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first half of the nineteenth century America was full of growth and development
that really had the economy thriving. People were using their knowledge and
even common sense to create things that would make life easier and would better
the life they, as well as the rest of America, had. New and or improved forms
of technology, especially in transportation, manufacturing, and agriculture
were all factors that equally led to this economic boom within America.

 Two forms of transportation that really made
America’s pockets feel nicer were canals and railroads. Canals made it much
more efficient for farmers to sell and transport their goods, which in turn
helped build relationships and trade. They became so popular that even those in
the North began to use them, which helped market and spread good quicker and
easier. Canals were so useful towards America’s economy as it increased trade,
made it much faster, resulting in money coming in quicker. One very famous
canal, The Erie Canal, was so beneficial, that seven years after it was
created, the debt America had was paid off, something many countries at that time
had yet to accomplish, let alone a fairly new country. Railroads were also very
advantageous to the economic growth in America. Similar to the canals, they led
to an increase of connections between traders as far as the East and West.
Additionally, it aided in the transportation of goods from one end of the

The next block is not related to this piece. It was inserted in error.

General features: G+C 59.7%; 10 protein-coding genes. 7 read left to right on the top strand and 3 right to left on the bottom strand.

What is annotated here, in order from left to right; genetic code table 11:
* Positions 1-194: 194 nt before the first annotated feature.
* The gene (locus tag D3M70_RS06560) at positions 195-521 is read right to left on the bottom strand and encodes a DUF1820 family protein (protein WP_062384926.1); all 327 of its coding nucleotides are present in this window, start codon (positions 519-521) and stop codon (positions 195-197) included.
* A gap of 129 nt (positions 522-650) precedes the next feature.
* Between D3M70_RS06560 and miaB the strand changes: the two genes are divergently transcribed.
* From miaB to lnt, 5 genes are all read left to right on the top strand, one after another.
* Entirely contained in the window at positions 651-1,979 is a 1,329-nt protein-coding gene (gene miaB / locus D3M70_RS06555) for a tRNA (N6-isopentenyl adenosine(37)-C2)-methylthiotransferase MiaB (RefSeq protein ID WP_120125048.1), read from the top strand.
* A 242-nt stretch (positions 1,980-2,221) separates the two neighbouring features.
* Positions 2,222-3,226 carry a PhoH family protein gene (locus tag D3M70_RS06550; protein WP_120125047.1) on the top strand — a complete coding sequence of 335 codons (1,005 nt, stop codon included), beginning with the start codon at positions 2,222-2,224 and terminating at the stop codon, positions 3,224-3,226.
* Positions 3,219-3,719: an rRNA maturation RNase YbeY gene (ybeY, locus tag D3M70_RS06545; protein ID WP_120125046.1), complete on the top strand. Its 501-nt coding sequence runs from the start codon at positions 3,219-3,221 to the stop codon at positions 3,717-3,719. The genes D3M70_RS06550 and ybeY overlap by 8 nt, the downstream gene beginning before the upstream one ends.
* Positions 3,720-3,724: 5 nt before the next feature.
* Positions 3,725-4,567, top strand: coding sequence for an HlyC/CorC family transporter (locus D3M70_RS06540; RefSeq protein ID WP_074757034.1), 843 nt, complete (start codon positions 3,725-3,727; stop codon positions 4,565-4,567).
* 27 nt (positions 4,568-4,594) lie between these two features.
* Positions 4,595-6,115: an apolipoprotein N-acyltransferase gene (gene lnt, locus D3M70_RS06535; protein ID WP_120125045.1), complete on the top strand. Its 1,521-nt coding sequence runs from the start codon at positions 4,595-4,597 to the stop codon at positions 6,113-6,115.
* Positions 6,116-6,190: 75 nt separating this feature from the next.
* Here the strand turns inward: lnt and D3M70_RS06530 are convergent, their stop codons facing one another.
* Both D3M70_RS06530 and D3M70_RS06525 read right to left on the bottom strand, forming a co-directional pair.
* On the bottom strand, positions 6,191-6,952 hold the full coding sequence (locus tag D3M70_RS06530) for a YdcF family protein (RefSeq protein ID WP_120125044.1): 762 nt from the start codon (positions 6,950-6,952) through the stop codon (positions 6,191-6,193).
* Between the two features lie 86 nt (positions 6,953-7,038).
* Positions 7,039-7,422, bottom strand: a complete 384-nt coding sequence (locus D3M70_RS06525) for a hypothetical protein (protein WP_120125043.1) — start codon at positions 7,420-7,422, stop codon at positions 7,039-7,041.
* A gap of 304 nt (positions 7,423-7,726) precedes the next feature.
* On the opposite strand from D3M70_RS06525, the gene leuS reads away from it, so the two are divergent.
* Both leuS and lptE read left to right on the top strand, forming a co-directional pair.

country to another. Railroads essentially connected everywhere in America to
each other, which as mentioned previously, benefitted trade and started trade
in places they weren’t as common before.

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             Developments in manufacturing were also one of
the factors in sparking America’s economic growth. Factories, for example, was
a huge aspect of this “economic breakthrough.” The Lowell factories started in
Lowell, Massachusetts introduced a new system of manufacturing to America.
Employment for women and children grew, and this concept of factories and
factory working spread. Soon many factories began to be created, which resulted
in many more job opportunities. Resulting from all this work was about 2 billion
dollars’ worth of manufactured goods. Enough goods were made for America to get
involved with international trade, and the economy of America skyrocketed.

 Like manufacturing and transportation,
agricultural developments further sparked this financial growth within America.
With the invention of the cotton gin by Eli Whitney, a staple piece in the
South’s economy became much easier to produce, resulting in the production of
cotton far greater than any of the slaves would have produced with their bare
hands. Along with the cotton gin, inventions such as the steel plow and the
mechanic reaper led to faster agricultural production, which led to more income
coming in for America.

             All in all, the use of improved
transportation, manufacturing, and agriculture all parked American growth in
the first half of the 19th century. Those three factors led to America
enhancing greater than it ever had before. This new country was on the right
track and became very rich, powerful, and influential very quickly.

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